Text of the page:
ISTANBUL – Sweeping U.S. sanctions are hampering Iranian efforts to import medicine and other medical supplies to confront one of the largest coronavirus outbreaks in the world, health workers and sanctions experts say.

The broad U.S. restrictions on Iran’s banking system and the embargo on its oil exports have limited Tehran’s ability to finance and purchase essential items from abroad, including drugs as well as the raw materials and equipment needed to manufacture medicines domestically.

The Trump administration has also reduced the number of licenses it grants to companies for certain medical exports to Iran, according to quarterly reports from the Office of Foreign Assets Control, or OFAC, the enforcement agency of the U.S. Treasury Department. The list of items requiring special authorization includes oxygen generators, full-face mask respirators and thermal imaging equipment, all of which are needed to treat patients and keep medical workers safe, doctors say.

The tough measures are part of a U.S. “maximum pressure campaign” against Iran, adopted by the Trump administration after it unilaterally withdrew from the 2015 nuclear deal Iran had signed with world powers.

Iranian medical workers and global public health experts say it is not possible to determine exactly how much U.S. sanctions have impacted Iran’s capacity to fight the virus – which has infected more than 35,000 Iranians, killed at least 2,500 and spawned outbreaks in other countries. But they say it is clear that the Iranian health care system is being deprived of equipment necessary to save lives and prevent wider infection.

“There are a lot of shortages now. … (Hospitals) do not have enough diagnostic kits or good quality scanners, and there is also a shortage of masks,” said Nouradin Pirmoazen, a thoracic surgeon and former lawmaker in Iran.

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Pirmoazen, who now lives in Los Angeles, said that he is in regular contact with former colleagues and students at the Masih Daneshvari Hospital in Tehran, which is part of Iran’s National Research Institute of Tuberculosis and Lung Diseases.

“Medical staff who want a specific type of medicine or equipment are having difficulty transferring money outside of Iran due to the sanctions,” he said, adding that doctors and nurses at Masih Daneshvari have been overwhelmed by the crisis.

An employee of a major pharmaceutical company in Iran who spoke on the condition of anonymity said that “the sanctions have definitely made the import and production processes longer and more expensive.”

“Some suppliers are afraid and not willing to work with us anymore,” she said. “The sanctions have reduced Iran’s capacity to control the outbreak.”

According to the World Health Organization, the toll from the novel coronavirus in Iran is likely five times higher than official figures show. Earlier this month, The Washington Post obtained reporting data from a network of hospitals in Tehran, including Masih Daneshvari, that suggested the epidemic was far more widespread than the government had acknowledged.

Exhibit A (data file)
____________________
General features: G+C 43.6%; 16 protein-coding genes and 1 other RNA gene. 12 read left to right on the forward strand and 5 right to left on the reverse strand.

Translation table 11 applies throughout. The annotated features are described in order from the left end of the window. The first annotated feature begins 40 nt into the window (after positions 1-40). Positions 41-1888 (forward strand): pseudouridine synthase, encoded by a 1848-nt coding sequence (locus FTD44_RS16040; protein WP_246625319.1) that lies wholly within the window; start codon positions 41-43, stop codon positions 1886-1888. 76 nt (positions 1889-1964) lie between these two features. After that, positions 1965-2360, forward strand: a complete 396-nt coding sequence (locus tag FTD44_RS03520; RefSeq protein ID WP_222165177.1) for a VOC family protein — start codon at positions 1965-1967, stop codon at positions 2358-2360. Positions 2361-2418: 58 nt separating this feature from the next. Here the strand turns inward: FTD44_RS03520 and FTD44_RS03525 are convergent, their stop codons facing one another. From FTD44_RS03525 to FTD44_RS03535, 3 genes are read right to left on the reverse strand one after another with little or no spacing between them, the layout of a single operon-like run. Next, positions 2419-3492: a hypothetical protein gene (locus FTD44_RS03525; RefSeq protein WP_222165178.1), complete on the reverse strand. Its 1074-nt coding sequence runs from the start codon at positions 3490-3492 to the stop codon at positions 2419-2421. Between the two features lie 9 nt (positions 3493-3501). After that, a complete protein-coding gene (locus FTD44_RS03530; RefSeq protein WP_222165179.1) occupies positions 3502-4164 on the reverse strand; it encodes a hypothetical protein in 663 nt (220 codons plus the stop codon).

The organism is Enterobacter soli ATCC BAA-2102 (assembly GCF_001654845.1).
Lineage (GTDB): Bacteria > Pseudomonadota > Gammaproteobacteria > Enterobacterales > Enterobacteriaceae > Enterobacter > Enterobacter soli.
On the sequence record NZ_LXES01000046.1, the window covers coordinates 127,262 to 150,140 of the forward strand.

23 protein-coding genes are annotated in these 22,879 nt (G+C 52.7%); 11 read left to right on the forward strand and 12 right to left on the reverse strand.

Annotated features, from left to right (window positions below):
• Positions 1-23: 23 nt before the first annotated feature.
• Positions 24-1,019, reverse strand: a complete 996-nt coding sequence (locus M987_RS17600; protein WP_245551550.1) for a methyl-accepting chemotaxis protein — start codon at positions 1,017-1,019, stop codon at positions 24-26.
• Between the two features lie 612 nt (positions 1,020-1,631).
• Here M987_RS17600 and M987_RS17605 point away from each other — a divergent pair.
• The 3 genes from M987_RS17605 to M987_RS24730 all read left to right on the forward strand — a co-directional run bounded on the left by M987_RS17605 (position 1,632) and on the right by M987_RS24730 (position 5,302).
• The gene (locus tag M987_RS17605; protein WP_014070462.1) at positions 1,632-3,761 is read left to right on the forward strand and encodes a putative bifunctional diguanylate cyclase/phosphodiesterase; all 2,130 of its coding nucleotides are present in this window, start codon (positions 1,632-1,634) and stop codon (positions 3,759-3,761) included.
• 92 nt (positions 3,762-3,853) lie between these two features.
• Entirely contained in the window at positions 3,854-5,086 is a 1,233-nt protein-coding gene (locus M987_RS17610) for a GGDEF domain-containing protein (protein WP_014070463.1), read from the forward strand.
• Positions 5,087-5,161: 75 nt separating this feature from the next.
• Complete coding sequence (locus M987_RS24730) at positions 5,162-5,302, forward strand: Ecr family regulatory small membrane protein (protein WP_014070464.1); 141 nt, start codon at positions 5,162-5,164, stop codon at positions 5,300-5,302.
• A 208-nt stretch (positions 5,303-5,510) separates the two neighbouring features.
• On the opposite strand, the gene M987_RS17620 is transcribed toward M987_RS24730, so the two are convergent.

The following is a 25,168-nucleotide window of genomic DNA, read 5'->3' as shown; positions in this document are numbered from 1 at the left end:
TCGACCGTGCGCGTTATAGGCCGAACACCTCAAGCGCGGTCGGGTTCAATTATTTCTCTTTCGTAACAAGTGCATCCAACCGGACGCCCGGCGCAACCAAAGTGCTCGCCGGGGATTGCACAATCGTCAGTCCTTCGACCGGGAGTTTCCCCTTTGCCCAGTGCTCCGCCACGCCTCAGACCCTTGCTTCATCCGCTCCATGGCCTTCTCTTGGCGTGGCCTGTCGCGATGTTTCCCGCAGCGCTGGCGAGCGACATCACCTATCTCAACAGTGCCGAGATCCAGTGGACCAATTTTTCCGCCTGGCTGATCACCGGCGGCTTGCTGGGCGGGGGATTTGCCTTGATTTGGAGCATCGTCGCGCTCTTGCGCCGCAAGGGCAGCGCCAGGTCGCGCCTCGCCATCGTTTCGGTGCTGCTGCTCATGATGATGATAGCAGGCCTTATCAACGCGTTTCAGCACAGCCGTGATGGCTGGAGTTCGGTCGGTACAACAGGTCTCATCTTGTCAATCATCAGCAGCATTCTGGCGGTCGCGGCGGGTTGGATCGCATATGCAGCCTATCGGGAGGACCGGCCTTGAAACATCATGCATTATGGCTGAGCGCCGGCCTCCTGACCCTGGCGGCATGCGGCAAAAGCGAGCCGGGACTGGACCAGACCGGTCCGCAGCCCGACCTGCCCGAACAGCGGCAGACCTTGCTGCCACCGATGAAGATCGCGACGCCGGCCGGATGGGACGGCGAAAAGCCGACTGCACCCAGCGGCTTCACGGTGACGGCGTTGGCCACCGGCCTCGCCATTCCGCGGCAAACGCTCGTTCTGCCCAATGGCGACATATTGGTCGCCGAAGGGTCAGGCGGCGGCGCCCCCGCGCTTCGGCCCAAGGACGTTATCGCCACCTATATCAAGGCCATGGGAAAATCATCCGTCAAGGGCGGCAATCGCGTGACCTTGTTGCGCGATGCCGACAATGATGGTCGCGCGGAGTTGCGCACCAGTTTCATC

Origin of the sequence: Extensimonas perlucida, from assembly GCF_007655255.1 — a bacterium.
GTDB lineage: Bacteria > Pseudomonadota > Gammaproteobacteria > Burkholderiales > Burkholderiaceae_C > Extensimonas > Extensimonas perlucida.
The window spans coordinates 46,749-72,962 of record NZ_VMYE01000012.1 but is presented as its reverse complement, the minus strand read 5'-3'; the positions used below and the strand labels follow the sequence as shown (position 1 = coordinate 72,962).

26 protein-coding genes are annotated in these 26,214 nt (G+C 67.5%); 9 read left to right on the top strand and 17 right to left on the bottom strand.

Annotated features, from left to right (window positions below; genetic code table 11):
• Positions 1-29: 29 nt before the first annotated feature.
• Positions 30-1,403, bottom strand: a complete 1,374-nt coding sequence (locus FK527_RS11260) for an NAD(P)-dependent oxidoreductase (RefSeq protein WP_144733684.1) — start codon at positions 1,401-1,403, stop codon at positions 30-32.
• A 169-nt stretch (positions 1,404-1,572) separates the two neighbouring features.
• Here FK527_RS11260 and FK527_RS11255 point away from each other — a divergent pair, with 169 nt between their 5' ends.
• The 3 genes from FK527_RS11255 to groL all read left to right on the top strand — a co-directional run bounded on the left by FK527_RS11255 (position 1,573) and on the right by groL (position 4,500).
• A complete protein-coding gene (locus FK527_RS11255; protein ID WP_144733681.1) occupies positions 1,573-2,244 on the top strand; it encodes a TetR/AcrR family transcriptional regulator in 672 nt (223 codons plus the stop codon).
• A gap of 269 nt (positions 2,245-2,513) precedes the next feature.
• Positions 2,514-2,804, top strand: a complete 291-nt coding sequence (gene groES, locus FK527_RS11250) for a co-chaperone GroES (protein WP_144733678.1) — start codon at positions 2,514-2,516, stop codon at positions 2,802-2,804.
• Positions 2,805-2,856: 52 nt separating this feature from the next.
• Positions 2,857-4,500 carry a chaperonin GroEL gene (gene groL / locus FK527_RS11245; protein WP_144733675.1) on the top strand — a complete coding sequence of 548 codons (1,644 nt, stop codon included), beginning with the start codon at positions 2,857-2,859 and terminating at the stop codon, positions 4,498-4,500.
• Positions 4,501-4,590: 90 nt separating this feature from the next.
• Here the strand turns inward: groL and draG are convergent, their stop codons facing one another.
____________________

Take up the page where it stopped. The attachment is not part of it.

Iranian leaders have come under fire for what critics say was a botched response to the outbreak, including initially refusing to quarantine affected areas or close religious shrines, measures that likely allowed the deadly pathogen to spread.

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On Thursday, the Interior Ministry announced new restrictions on travel between provinces and ordered all nonessential shops to close.

“The reality is that the government refused to admit that it had a problem,” said Amir Afkhami, an associate professor and global health expert at George Washington University. “There was a lack of transparency and officials took what were clearly inadequate precautionary measures.”

This month, countries such as Britain, France, Germany and China, as well as the European Union, donated cash and emergency aid to Iran, including lab equipment, protective suits, face masks and gloves.

But economic analysts warn that emergency aid is not sustainable during a pandemic, especially as donor countries begin to face their own crises.

“In the medium-term, relying on political channels to arrange aid is going to be cumbersome,” said Esfandyar Batmanghelidj, founder and publisher of Bourse & Bazaar, a media company supporting business diplomacy between Europe and Iran.

The United Nations Human Rights Commissioner also called this past week for the “urgent” re-evaluation of sanctions against countries grappling with the global pandemic. In a statement, Michelle Bachelet highlighted the impact of the Iran sanctions “on access to essential medicines and medical equipment – including respirators and protective equipment for health-care workers.”

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There should be “prompt, flexible authorization for essential medical equipment and supplies,” she said.